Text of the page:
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David Bronstein vs Alexander Kotov
Budapest Candidates (1950), Budapest HUN, rd 3, Apr-14
Semi-Slav Defense: Marshall Gambit. Main Line (D31)  ·  1-0


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Given 3 times; par: 43 [what's this?]

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find similar games 17 more Bronstein/Kotov games
sac: 12.Qd2 PGN: download | view | print Help: general | java-troubleshooting

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Kibitzer's Corner
Sep-12-05  Resignation Trap: Botvinnik had some lukewarm comments to make on this game in his personal notebook on Bronstein: "Triangle with e4. Kotov took the d4 pawn. In analysis 'Br' had prepared the pretty move 12. Qd2!, which led to great complications. Kotov became rattled and essentially lost within six moves, but needlessly - he probably stood no worse. 'Br' was in his element and played 2-3 moves ahead accurately and energetically. Not a bad game, although with a whiff of the coffee house."
Premium Chessgames Member
  Marmot PFL: The story begins with this game - Bronstein vs Kotov, 1948, in which Kotov thought for quite a while and traded bishops on move 6. His trainer, Simigin, said "Why didn't you take his QP? After all we analyzed that line right down to the last move!" So here he did...he said the game was a painful lesson and from then on he avoided highly analyzed variations. Kotov said 12.Qd2 was not a surprise, the move they overlooked was 17.Ne5!
Aug-18-08  suenteus po 147: <Marmot PFL> Bronstein vs Kotov, 1948
Dec-07-08  Everett: "...played 2-3 moves ahead accurately and energetically..." very much like Karpov at his best, as described by Kramnik in this interview...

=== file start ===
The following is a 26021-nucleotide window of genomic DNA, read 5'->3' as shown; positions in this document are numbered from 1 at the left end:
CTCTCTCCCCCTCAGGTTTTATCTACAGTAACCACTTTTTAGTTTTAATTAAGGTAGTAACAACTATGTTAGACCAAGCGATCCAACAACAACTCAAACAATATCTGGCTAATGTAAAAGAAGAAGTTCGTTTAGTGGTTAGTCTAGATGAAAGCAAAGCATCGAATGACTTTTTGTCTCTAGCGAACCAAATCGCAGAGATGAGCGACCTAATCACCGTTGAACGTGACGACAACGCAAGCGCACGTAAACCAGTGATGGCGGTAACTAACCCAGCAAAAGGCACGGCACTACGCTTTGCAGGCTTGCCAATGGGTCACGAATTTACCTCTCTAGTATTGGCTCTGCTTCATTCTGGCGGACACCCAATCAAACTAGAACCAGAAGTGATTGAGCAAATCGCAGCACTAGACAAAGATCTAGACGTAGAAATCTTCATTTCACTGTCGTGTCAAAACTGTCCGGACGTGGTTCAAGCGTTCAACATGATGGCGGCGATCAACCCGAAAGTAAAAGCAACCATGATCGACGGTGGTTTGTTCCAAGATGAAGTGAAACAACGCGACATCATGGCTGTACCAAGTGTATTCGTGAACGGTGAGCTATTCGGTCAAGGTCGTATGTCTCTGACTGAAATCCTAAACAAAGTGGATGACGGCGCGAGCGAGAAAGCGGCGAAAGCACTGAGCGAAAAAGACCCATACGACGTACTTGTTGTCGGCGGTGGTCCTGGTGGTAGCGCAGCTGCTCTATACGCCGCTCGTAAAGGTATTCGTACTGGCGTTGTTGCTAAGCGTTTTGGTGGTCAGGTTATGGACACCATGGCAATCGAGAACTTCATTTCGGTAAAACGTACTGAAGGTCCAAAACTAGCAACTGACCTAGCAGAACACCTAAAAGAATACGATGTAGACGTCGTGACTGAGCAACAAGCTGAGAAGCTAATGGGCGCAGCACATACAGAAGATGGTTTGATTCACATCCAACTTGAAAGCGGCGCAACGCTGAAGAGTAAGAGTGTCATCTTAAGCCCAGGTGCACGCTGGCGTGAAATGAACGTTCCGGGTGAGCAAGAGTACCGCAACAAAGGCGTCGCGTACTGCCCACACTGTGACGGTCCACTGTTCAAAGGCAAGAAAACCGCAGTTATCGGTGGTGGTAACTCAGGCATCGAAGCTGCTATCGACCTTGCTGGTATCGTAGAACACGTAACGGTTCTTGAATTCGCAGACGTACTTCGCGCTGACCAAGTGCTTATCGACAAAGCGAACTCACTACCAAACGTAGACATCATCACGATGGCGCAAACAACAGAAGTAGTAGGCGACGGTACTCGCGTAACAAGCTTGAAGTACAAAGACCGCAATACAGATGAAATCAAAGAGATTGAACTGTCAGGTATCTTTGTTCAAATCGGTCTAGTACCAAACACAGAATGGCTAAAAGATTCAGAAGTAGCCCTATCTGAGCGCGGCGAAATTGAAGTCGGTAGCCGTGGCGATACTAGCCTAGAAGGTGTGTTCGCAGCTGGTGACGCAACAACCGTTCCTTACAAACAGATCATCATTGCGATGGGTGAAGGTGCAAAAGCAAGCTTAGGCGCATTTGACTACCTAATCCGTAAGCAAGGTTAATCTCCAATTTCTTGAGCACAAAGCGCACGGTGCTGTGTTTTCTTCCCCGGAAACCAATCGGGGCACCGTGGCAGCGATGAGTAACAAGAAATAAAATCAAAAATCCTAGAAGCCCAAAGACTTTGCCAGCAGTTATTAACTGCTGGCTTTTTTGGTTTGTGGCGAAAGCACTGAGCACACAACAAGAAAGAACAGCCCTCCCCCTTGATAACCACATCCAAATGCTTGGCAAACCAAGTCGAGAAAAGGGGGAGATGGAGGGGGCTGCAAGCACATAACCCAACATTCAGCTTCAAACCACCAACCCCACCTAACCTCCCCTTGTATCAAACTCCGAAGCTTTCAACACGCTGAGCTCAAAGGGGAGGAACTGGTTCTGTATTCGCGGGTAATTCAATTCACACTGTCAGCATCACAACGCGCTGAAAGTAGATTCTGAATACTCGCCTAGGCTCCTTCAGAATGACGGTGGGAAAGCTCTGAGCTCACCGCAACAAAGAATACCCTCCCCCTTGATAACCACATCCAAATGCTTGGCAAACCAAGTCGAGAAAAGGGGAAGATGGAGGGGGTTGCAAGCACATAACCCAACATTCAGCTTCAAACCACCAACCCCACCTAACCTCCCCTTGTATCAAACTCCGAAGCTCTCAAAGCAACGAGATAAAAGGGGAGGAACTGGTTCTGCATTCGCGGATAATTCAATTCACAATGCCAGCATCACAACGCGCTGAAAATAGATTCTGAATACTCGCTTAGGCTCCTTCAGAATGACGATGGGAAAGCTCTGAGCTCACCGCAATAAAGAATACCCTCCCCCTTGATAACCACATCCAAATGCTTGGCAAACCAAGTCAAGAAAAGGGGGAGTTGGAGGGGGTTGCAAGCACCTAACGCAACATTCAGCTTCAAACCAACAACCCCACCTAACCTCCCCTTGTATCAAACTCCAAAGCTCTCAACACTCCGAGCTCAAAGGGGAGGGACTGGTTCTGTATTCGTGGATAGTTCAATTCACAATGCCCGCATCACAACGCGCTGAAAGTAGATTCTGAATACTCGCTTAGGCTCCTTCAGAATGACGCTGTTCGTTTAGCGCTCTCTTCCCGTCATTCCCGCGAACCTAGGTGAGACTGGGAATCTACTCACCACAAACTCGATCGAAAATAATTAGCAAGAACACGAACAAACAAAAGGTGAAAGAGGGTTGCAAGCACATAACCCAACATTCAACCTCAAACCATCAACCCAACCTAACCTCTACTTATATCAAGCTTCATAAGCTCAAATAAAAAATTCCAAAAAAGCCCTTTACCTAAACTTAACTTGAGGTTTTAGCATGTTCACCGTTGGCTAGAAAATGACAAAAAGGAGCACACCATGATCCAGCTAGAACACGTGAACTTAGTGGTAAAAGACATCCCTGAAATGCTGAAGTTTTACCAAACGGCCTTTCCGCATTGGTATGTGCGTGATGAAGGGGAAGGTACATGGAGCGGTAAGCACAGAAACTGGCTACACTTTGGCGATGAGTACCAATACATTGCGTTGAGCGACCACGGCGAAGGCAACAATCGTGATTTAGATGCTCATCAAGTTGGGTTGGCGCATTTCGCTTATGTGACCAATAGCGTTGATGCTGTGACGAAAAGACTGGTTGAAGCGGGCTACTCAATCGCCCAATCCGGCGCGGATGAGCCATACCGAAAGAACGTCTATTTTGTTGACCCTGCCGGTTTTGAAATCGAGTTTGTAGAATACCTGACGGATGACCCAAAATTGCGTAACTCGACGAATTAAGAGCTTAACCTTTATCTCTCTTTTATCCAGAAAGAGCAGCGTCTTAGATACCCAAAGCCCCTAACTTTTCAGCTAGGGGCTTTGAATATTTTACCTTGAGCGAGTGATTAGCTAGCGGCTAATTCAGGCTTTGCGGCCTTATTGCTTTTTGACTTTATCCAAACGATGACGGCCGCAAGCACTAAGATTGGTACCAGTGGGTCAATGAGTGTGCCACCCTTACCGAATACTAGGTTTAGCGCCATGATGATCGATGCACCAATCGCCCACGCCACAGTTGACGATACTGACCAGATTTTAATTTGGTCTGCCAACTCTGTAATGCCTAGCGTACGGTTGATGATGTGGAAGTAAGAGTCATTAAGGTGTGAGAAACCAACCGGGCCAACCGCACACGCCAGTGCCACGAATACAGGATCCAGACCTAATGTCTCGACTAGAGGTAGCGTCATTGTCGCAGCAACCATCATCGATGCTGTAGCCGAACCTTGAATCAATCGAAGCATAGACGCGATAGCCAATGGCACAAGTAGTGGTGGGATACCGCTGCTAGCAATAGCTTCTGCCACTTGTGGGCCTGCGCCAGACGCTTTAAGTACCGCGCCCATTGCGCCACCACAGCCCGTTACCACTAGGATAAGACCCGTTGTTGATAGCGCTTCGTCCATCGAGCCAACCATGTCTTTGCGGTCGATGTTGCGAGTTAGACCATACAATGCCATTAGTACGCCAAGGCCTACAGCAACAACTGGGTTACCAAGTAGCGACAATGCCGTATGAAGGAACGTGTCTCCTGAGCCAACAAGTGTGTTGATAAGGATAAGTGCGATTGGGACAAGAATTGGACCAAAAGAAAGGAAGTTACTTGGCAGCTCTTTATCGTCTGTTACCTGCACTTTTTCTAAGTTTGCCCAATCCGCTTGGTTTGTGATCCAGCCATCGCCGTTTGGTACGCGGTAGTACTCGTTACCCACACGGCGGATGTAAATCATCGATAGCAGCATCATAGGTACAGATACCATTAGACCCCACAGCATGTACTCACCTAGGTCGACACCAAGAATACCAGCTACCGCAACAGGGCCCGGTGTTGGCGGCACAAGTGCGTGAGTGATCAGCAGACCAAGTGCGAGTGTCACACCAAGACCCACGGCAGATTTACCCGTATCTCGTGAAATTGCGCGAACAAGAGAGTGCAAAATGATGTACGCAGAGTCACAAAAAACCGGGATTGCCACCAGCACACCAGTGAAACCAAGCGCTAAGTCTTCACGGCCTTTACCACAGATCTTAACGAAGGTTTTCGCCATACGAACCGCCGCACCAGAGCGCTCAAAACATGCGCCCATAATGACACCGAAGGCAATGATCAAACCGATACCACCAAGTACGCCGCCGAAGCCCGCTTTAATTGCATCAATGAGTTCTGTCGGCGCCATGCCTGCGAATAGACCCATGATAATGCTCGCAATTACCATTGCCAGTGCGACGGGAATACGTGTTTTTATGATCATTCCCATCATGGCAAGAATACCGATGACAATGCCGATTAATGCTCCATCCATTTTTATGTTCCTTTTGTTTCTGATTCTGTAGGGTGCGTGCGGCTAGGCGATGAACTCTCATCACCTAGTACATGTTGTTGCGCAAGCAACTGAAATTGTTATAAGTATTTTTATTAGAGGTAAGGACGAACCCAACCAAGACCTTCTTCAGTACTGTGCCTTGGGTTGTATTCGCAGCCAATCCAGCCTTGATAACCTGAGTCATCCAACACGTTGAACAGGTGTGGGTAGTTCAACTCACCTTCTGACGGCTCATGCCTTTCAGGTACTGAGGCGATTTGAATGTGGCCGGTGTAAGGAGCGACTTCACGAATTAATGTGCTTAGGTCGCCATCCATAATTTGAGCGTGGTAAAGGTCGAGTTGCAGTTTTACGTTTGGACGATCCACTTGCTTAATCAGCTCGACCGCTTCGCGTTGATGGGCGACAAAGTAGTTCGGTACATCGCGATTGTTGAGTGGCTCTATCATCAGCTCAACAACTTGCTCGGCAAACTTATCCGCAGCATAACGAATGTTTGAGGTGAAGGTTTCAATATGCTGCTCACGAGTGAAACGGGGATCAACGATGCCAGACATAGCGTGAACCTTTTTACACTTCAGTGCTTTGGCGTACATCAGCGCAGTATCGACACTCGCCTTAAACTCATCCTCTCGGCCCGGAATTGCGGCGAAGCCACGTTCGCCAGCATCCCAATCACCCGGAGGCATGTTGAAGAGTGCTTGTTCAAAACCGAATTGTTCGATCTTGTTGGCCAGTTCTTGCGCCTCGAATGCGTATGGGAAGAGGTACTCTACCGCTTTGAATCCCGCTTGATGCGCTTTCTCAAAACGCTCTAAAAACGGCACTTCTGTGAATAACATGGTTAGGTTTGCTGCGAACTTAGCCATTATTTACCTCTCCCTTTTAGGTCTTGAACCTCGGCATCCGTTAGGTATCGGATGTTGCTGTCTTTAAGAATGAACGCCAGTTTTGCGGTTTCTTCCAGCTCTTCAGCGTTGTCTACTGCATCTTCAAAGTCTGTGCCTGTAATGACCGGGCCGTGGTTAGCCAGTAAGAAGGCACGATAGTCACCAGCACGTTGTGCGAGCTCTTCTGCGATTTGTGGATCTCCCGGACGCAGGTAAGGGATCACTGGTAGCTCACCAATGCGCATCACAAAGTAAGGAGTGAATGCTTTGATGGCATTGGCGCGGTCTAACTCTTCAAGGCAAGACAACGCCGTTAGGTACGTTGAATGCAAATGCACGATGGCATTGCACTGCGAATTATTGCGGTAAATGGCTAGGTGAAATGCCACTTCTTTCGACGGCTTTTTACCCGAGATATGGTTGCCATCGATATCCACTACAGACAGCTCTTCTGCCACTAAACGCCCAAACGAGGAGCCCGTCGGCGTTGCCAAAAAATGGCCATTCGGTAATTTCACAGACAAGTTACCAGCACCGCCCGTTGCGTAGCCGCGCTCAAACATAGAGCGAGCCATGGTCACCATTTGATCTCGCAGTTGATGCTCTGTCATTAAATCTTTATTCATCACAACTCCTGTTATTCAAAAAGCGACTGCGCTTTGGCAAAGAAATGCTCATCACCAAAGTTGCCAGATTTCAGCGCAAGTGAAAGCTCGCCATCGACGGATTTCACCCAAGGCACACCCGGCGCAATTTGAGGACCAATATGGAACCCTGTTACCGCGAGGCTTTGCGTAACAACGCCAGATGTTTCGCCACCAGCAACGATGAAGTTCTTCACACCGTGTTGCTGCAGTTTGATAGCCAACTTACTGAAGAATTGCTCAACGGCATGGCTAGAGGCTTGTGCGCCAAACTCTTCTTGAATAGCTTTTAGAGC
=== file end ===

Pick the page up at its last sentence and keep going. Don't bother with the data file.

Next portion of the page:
"Karpov is a chess player of a great number of short, two to three move combinations."

Oct-06-10  morphynoman2: Why not 14... Qg2?

I think the most unaccurate move is 17... Bd7. 17... f6 was imposed.

May-06-11  LIFE Master AJ: This is game # 23 (pg. # 52) of the book, "The Golden Dozen," by Irving Chernev.


May-06-11  LIFE Master AJ: Black is mated!
May-06-11  LIFE Master AJ: Author's at work.

"The Sorcerer's Apprentice," versus "Think Like a Grand-Master."

Sep-10-12  backrank: <morphynoman2: Why not 14... Qg2? I think the most unaccurate move is 17... Bd7. 17... f6 was imposed.>

17 ... f6 loses quickly to 18 Qh3!!

click for larger view

18 ... fxe5 (18 ... Rh8 19 Ng6+ or 18 ... Rg7 19 Qh6) 19 Qxh7+ Kf8 20 Bh5

click for larger view

20 ... Rg7 21 Qg8+ Rg8 22 Qf6#

click for larger view

14 ... Qg2, however, has to be considered.

click for larger view

After 15 cxd5 (is there anything better?) exd5! 16 Qe3+ (to give the white king the square d2) Be6 17 Rg1 Qxg1+ 18 Nxg1 Rxg1+ 19 Kd2 Black is better off than in the game:

click for larger view

This line doesn't look convicing to me. Any improvements?

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